The Battle of Conformity
In literature, there are four main types of conflicts: man vs. man, man vs. nature, man vs. society and, the toughest one of them all, man vs. himself. In the novels The Kite Runner by Kahled Hosseini and The Great Gatsby by F. Scott Fitzgerald, both of the main characters have large conflicts with themselves. They battle with their conscience to figure out what’s right and what’s wrong. “So [they] beat on, boats against the current, borne back ceaselessly into the past” (Fitzgerald 189). I see this battle every day in the high school world. There is always someone who breaks under peer pressure even though that person knows it is wrong. It’s the battle of conformity.
The narrator of The Kite Runner, Amir, has always felt like his dad, Baba, didn’t approve of him. This is why Amir tries so hard to impress him by winning the kite fighting competition. When Amir takes down the final kite left in the sky, he sends Hassan, who is his kite runner, to go retrieve it. Unfortunately, Hassan gets cornered by a boy named Assef, a brutal neighborhood terrorist, and is raped by him. Amir happens to witness the terrible crime, but doesn’t try to intervene. Even though Amir knows he should step in and defend Hassan, he pretends nothing is happening. He simply runs away, calling himself a “coward” and saying that “maybe Hassan was the price [he] had to pay” to win his father’s love and approval (Hosseini 77). When Amir finds Hassan again, he is obviously traumatized but he still clings to the treasured kite. Amir gives the kite to Baba to put on the mantle while he praises them for their good work. Amir basks in the glow of his father’s approval and love, but in the back of his mind, he can’t stop thinking about what happened to Hassan to get that kite. He tries to ignore it but his conscience continues to fight him.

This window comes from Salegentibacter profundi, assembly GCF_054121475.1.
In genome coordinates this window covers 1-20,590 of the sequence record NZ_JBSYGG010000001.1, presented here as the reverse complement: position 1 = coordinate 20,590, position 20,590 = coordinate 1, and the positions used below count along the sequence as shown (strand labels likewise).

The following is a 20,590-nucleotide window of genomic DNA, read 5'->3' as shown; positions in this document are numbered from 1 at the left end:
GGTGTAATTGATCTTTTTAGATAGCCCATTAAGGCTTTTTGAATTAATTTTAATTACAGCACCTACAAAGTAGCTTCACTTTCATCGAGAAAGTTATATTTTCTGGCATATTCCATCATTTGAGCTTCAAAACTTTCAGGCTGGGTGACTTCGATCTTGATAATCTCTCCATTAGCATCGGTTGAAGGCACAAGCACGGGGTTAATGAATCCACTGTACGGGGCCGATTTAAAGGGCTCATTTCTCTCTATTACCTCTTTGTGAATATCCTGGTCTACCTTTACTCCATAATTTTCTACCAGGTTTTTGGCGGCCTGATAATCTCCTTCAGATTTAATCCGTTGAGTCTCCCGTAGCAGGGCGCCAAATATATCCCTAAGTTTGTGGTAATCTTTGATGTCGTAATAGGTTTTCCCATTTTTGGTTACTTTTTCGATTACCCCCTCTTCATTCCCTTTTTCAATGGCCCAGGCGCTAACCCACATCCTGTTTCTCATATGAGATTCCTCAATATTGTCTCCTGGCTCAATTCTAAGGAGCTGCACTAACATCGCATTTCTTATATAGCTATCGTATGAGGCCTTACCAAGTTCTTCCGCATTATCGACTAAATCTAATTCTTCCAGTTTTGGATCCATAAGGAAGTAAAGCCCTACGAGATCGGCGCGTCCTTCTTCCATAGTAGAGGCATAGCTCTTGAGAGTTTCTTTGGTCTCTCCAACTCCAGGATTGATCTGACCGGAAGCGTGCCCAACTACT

Not only does Amir conform by not telling anyone about the horrific event he witnessed, but he also decides to stop reading his...
Please join StudyMode to read the full document